Another early goal was to take Duquesne to its conference tournament. Of the 14 teams in the Atlantic 10 Conference, a dozen are invited to the post-season tournament. Before McConnell-Serio’s arrival, the Lady Dukes were one of the two teams left sitting at home. They were expected to finish 13th again last year, but their new coach had other ideas. As the season went on, the team started to reflect her confidence, toughness and mental acuity. The Lady Dukes ultimately tied for seventh place, and grew up a lot in the process. As McConnell-Serio said, “The more you get a taste of success, the harder you’ll work to have more of it.”
She’s so confident this year that she let her players set the goals. They expect to finish no lower than fifth in the conference, and hope to secure an invitation to either the NIT or NCAA tournament.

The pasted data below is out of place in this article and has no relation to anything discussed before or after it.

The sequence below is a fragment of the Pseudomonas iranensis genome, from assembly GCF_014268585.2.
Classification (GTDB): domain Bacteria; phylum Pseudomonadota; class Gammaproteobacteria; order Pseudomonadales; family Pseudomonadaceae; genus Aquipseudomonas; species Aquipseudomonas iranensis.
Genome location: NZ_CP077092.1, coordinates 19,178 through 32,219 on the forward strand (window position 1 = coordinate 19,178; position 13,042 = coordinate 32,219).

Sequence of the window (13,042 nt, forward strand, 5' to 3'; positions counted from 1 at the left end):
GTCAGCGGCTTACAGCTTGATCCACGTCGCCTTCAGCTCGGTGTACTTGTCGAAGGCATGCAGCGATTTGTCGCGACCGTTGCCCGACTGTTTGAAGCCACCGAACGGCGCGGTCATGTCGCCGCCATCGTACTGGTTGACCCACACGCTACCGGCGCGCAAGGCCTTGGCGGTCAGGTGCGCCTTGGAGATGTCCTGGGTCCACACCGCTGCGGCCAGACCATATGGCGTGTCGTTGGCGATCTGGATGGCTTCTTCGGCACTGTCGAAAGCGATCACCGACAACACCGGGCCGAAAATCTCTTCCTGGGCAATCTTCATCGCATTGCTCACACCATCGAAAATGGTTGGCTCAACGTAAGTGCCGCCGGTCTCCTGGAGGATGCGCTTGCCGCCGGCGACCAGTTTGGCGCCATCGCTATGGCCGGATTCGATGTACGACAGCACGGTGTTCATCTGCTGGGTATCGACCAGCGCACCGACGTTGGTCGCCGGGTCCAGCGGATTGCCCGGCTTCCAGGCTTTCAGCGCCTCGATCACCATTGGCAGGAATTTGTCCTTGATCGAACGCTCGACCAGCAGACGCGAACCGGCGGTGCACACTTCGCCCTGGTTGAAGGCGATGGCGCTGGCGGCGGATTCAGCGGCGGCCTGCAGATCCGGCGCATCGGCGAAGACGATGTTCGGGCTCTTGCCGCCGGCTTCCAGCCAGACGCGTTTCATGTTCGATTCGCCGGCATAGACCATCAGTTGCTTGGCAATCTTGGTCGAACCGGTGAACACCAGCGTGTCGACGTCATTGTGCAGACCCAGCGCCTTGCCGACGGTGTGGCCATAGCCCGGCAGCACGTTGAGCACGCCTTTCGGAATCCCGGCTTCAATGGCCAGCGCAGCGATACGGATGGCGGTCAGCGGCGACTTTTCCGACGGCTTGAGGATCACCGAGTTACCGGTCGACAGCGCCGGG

For both coaches, there is always work to be done: recruiting players, increasing the fan base, building tradition, and—maybe most important—finding the strength to continue, even after setbacks, which are sure to occur.
Both women point to past coaches as sources of inspiration and say family is their foundation and periodic source of advice. McConnell-Serio’s sister, Kathy McConnell-Miller, is head coach of the women’s basketball team at the University of Colorado, where their brother Tom is an assistant. Another brother, Tim, coaches boys’ basketball at Chartiers Valley High School. Berenato’s sister, Bernadette McGlade, is commissioner of the Atlantic 10 Conference.